Can you tell us a story about a particular individual who was impacted or helped by your cause?

There are so many children that have improved their reading skills and well-being as the result of Worldreader’s efforts. I think it’s safe to say that anyone who reads can point to at least one book that has helped shape their life. But here is one recent example: One of our partner organizations is supporting unaccompanied minors at a facility in Texas near the Mexico border. These children are on their own; they’ve been separated from their parents at some point on the dangerous journey to the US. Our partner provided these children with BookSmart, our digital reading app, on tablets. One boy (I can’t reveal his name) commented that he liked the books in English because they were helping him learn the language, but he loved the books in Spanish because they felt like home. These children’s days are highly regulated in this facility. The choice to read a book in his mother tongue was such a gift to him. Not only was it comforting, it was his choice at a time and place when he had very little autonomy. It’s a reminder that reading isn’t just about learning outcomes. Stories shore up our identities, connect us to our heritage, and provide comfort in trying times.

Are there three things the community/society/politicians can do to help you address the root of the problem you are trying to solve?

1. Politicians, we need you to support reading in and out of school — but not politicize it. Reading is essential for all children’s education and wellbeing, and ultimately for the health of our society.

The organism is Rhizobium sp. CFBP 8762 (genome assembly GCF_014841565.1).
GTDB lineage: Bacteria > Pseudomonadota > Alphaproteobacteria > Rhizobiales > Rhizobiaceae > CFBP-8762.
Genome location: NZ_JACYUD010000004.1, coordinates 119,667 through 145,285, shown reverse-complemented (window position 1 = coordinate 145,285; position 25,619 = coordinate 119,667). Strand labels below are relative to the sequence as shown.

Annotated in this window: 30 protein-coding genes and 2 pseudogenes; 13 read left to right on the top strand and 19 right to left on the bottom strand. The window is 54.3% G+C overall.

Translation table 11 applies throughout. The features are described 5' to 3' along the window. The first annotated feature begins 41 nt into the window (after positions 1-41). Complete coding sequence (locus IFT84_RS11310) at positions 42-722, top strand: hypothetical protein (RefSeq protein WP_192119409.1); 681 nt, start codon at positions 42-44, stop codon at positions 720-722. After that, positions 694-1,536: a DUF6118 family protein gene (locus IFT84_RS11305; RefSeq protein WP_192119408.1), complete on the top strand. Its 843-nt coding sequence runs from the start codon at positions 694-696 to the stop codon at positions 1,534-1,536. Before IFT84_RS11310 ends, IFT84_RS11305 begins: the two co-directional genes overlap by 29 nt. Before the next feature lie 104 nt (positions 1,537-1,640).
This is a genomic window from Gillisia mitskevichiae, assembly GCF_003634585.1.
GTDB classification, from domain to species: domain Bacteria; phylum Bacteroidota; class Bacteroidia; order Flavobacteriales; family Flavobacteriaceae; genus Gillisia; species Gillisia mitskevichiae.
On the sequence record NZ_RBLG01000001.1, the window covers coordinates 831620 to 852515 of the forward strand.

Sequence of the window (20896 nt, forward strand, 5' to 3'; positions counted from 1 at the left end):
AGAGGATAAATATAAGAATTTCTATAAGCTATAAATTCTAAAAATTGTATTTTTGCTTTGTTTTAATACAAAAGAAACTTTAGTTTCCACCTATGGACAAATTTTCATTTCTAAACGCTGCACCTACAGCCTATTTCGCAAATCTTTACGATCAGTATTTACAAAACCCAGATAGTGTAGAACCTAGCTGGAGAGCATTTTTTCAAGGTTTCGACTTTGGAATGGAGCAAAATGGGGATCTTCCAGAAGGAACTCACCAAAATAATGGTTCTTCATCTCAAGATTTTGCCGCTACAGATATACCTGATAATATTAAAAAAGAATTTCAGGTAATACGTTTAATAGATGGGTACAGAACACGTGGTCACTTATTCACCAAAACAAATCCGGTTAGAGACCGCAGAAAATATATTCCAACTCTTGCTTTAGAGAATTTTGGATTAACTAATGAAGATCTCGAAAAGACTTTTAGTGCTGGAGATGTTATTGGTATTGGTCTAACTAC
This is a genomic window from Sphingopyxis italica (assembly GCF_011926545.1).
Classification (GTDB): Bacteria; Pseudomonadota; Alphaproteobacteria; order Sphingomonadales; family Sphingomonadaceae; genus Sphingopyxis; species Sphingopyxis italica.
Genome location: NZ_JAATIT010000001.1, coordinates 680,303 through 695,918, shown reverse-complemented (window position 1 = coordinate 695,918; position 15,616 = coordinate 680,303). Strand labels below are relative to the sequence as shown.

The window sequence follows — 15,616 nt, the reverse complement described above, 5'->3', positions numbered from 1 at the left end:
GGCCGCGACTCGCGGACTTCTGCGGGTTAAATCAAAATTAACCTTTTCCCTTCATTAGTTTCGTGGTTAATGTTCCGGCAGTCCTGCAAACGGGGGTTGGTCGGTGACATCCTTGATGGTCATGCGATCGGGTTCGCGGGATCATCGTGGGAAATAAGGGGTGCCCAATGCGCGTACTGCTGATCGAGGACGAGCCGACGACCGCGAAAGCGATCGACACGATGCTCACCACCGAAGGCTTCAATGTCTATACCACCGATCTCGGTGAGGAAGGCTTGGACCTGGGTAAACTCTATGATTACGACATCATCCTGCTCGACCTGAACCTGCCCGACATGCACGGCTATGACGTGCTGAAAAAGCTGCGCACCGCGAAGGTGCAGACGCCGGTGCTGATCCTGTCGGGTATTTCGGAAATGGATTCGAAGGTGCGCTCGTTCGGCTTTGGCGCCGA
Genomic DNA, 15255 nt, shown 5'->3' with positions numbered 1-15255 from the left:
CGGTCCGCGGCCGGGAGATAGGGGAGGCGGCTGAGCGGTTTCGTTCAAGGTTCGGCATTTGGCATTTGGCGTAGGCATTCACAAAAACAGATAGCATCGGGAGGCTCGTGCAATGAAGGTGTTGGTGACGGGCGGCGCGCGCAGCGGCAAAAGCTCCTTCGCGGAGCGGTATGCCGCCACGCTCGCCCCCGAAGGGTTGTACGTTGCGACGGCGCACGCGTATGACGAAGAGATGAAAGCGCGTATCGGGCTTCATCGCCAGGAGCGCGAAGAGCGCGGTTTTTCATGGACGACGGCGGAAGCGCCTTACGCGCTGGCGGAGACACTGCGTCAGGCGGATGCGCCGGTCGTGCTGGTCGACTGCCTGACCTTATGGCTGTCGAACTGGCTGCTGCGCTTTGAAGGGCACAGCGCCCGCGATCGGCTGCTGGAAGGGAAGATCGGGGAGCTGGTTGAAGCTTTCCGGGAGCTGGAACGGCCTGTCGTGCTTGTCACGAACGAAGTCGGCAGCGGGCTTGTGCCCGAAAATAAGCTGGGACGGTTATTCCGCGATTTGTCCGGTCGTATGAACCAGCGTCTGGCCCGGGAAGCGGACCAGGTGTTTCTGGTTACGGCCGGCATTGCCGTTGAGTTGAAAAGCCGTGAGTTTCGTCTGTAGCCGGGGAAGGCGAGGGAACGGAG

2. For any and all adults — find a child in your life and read to that child at least 20 minutes a day. Building the habit of reading will set that child up for success. The question we should all ask is: Who have I read to today? Then, spread the word. If we all start thinking about reading the way we think about good nutrition, brushing our teeth, and daily exercise — as essential habits — we’ll build a groundswell.

3. To schools, other nonprofits, businesses and individuals — lets build strong, more meaningful partnerships.. We have ambitious goals to reach millions more young readers, but we can only do that by collaborating with other organizations, funders, and donors. Our digital reading app, BookSmart (which is always free for families), allows children to read stories in many languages in school and at home. It works across devices and can be easily integrated into education programs. So give us a call.

How do you define “Leadership”? Can you explain what you mean or give an example?